7. Preparing the report/final presentation of the project results. If the participants are interested, it is possible to prepare a co-authored publication after the end of the project.
Supervisor: dr hab. Michał Głuszkowski, prof. UMK (micglu[at]
Time: July 2024

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The 2nd half of the 20th century in social memory

The beginning of the historical and political second half of the 20th century is slightly earlier than pure mathematics would suggest because in 1945, when World War II ended. It is more difficult to define its end precisely, but it oscillates around 1989, when political changes began in Central and Eastern Europe and the Berlin Wall was demolished.

Thus, the second half of the 20th century, understood here as the years 1945-89, was associated with the division of Europe and the world into two military camps and two economic blocs. Normal life was going on both sides of the Iron Curtain, there were also events important for the region, individual towns and villages or families.

Our aim is to compare the picture of these events in the collective memory in Poland and the country(ies) of the origin of the project participants. If these are the countries of the former socialist bloc, the result will be a comparative study of the memory of communism, and in the case of students from Western countries – a comparison of events and phenomena living in collective memory in the then separated social realities.

The project will be based on a qualitative methodology. On the material of semi-structured interviews conducted (online) simultaneously by Polish and foreign project participants with their relatives or friends representing generations who remember the 2nd half of the 20th century from their own experience. The final analysis aims to compare the events reported as important by the informants with the most important points on the timeline according to historical studies.

Research goals
  1. To compare social memory about the 2nd half of the 20th century in Poland and the countries of origin of the project participants on the example of individual stories.
  2. To gain a different perspective on past events from the interviews by forcing the narrative about them to be directed to an external audience (a foreigner).
  3. To locate the events which were significant in the lives of selected informants on a timeline formed by "great history" events determined on the basis of official historical works.
Research tasks
  1. A query covering official historical works devoted to the period of the second half of the 20th century in order to determine the most important events in Poland and the countries of origin of the project participants.
  2. Selection of criteria that students should follow when selecting informants.
  3. Preparation of scenarios of the semi-structured interviews.
  4. Interviews with the selected informants. The interviews will be conducted by the student from the informant’s country with the possible participation of one other team member (or the supervisor). The presence of the foreigner and the questions asked by him/her (directly or translated) will encourage informants to formulate their thoughts more easily and to look at their own history from an external perspective, which will distinguish our project from numerous studies in the field of oral history.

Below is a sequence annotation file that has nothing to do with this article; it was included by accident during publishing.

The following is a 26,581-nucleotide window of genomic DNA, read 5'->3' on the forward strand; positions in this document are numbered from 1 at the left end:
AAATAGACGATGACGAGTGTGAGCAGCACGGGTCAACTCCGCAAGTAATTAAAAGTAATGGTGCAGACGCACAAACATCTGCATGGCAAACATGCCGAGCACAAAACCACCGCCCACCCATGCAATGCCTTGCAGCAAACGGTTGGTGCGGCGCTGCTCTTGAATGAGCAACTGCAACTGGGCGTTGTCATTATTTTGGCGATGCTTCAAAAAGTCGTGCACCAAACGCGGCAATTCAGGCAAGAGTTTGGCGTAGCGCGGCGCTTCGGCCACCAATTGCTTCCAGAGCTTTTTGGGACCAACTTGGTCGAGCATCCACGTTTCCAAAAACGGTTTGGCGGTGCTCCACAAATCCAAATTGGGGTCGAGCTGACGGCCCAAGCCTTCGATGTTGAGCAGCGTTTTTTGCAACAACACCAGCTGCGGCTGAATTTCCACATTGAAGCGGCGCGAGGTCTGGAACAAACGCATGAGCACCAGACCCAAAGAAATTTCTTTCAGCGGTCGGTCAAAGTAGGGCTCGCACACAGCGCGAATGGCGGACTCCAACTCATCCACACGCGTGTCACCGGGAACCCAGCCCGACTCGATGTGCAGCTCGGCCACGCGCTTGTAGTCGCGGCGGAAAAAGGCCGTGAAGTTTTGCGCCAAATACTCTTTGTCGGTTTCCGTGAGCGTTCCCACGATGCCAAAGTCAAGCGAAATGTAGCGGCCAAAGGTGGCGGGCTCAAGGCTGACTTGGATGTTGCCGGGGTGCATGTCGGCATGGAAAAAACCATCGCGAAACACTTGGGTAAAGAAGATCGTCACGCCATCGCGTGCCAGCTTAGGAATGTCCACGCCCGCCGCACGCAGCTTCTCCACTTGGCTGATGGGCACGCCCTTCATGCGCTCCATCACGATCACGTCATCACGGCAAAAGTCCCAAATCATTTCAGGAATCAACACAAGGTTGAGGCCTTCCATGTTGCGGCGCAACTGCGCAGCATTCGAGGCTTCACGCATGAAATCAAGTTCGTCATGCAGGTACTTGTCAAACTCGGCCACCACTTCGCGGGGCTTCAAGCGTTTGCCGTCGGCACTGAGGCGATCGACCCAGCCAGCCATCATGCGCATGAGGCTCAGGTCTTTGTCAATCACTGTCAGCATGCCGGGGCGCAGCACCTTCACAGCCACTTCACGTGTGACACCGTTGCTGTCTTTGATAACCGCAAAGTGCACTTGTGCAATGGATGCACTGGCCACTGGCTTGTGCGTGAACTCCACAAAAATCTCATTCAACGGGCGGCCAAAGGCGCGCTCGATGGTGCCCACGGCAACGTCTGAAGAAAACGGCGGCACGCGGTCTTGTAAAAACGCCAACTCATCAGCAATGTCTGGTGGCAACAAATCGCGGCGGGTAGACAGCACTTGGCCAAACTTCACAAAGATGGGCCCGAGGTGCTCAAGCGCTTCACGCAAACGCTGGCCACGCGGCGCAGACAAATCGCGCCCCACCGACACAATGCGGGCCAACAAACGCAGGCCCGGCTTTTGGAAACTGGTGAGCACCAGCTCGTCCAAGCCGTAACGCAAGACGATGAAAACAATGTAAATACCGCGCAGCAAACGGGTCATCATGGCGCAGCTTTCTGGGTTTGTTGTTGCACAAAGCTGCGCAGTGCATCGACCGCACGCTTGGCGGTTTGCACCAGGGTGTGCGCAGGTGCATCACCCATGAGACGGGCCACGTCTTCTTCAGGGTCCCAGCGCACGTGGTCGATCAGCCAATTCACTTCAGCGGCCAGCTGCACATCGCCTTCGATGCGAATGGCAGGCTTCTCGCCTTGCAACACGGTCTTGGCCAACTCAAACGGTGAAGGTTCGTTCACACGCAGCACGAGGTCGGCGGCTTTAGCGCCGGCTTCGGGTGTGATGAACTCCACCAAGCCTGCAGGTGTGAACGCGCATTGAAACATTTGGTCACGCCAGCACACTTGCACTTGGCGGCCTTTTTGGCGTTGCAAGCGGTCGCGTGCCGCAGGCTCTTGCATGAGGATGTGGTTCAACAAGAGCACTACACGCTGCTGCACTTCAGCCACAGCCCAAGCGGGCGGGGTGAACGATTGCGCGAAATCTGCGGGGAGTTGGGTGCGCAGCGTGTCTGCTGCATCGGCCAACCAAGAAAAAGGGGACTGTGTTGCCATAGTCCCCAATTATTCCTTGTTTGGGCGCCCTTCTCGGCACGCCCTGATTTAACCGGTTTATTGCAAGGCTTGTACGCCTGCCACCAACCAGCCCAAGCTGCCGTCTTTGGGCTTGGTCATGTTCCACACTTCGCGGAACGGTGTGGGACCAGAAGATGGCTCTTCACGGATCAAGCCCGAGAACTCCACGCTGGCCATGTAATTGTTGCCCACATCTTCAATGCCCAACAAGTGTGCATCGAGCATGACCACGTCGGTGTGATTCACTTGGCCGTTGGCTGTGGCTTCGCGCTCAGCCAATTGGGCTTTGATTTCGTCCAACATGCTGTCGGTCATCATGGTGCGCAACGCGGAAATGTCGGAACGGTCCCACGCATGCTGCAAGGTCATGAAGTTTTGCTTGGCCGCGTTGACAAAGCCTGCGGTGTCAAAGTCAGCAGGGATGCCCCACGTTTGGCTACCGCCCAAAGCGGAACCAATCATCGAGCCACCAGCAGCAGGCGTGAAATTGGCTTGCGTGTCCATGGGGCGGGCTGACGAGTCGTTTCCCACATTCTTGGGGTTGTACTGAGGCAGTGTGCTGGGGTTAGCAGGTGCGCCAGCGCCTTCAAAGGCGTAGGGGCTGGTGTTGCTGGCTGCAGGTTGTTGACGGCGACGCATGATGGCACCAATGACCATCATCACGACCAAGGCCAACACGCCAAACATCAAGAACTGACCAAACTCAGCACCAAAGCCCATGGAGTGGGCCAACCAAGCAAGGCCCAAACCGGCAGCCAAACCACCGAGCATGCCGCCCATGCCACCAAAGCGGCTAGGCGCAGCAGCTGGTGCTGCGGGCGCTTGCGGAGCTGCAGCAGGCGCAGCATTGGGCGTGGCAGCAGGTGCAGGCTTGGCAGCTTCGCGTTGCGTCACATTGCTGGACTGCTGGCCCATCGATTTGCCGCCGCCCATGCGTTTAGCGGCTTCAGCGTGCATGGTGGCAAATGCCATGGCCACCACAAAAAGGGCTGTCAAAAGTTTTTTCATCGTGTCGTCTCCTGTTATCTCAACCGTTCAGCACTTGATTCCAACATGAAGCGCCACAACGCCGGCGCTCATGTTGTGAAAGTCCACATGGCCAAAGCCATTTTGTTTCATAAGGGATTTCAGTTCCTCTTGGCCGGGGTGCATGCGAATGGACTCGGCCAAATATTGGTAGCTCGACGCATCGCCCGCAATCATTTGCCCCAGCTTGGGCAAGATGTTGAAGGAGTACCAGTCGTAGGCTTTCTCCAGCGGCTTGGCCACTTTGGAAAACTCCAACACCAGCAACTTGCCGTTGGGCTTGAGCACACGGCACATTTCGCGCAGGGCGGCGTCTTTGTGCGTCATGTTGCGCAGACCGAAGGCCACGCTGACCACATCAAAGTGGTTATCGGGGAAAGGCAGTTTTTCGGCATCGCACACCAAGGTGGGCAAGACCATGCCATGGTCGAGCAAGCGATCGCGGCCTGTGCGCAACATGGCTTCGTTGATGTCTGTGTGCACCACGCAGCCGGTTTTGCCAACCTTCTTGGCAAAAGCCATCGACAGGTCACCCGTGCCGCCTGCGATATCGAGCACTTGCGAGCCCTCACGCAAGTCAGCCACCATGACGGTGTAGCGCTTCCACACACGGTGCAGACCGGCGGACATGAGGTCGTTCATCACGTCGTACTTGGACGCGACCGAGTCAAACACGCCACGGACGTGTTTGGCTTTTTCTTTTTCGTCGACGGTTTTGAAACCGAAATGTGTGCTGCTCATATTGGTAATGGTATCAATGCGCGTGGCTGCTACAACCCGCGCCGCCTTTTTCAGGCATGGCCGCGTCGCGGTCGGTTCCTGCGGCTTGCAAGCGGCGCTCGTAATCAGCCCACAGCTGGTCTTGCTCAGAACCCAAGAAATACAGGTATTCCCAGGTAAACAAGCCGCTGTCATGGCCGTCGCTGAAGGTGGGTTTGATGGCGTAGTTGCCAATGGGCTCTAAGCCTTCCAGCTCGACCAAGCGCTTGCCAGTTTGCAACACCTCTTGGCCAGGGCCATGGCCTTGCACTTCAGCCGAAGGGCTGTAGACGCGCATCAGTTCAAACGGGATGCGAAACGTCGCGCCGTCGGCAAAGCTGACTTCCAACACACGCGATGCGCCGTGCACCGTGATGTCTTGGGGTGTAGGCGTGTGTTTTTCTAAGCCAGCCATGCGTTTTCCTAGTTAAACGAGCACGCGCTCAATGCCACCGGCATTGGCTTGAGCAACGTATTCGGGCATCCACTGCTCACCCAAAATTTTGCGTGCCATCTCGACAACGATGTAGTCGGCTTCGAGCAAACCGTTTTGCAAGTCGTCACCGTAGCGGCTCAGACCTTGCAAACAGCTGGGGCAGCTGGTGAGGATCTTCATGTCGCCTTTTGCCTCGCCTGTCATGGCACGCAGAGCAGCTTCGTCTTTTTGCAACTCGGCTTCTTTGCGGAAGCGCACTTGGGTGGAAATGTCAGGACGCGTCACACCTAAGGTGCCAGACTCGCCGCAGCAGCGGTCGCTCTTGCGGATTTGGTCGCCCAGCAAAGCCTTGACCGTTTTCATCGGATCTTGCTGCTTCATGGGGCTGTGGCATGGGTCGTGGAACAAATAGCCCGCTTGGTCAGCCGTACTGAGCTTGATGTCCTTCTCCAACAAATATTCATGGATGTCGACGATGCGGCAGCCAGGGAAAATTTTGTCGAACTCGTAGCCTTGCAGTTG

5. Analysis of the collected material in two stages: a) the national one and b) the international comparison.
  6. Work on the research report – a presentation or an article.
Supervisor: dr hab. Michał Głuszkowski, prof. UMK (micglu[at]
Time: July 2024

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Liminal warfare as total warfare

In 2020, David Kilcullen presented the concept of “liminal warfare”, i.e. warfare that aims at the achievement of objectives through intermediate stages without triggering military responses from the enemy. According to Kilcullen, this type of war was evolved by Russia as a reaction to the massive technological superiority of the West. Despite the fact that “liminal warfare” is often associated with the concept of limited war, i.e. war fought with limited means for limited objectives, “liminal warfare” as carried out by Russia during the annexation of Crimea in 2014 as well as “liminal warfare” as carried out by China against Taiwan show some striking similarities with the concept of total warfare.

Research goals
  1. To address the question concerning the character of future military conflicts – either limited or total.
  2. To address the question about the most appropriate responses to liminal warfare.
Research tasks
  1. To identify the main features of liminal wars through a detailed study of the annexation of Crimea by Russia in 2014 and China’s policy towards Taiwan.
  2. To identify the main features of current total military conflicts through a detailed study of the ongoing war in Ukraine.
Supervisor: dr hab. Paweł Hanczewski, prof. UMK (ph[at]
Time: July 2024

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The Scottish National Party (SNP) vision of an independent Scotland

The SNP is the main political force supporting Scotland's independence. Despite the results of the September 2014 Referendum, in which 55% of the voters opted for Scotland to remain a part of the United Kingdom, the SNP has not given up the idea of an independent Scotland. As the ruling party, the SNP has already introduced some changes that led to the creation of public institutions that are very different from the ones functioning in England and Wales, for example, Police Scotland. The SNP vision of an independent Scotland attracts much attention both in Scotland and south of the border, and it provokes strong criticism because of its ‘unrealistic’ character.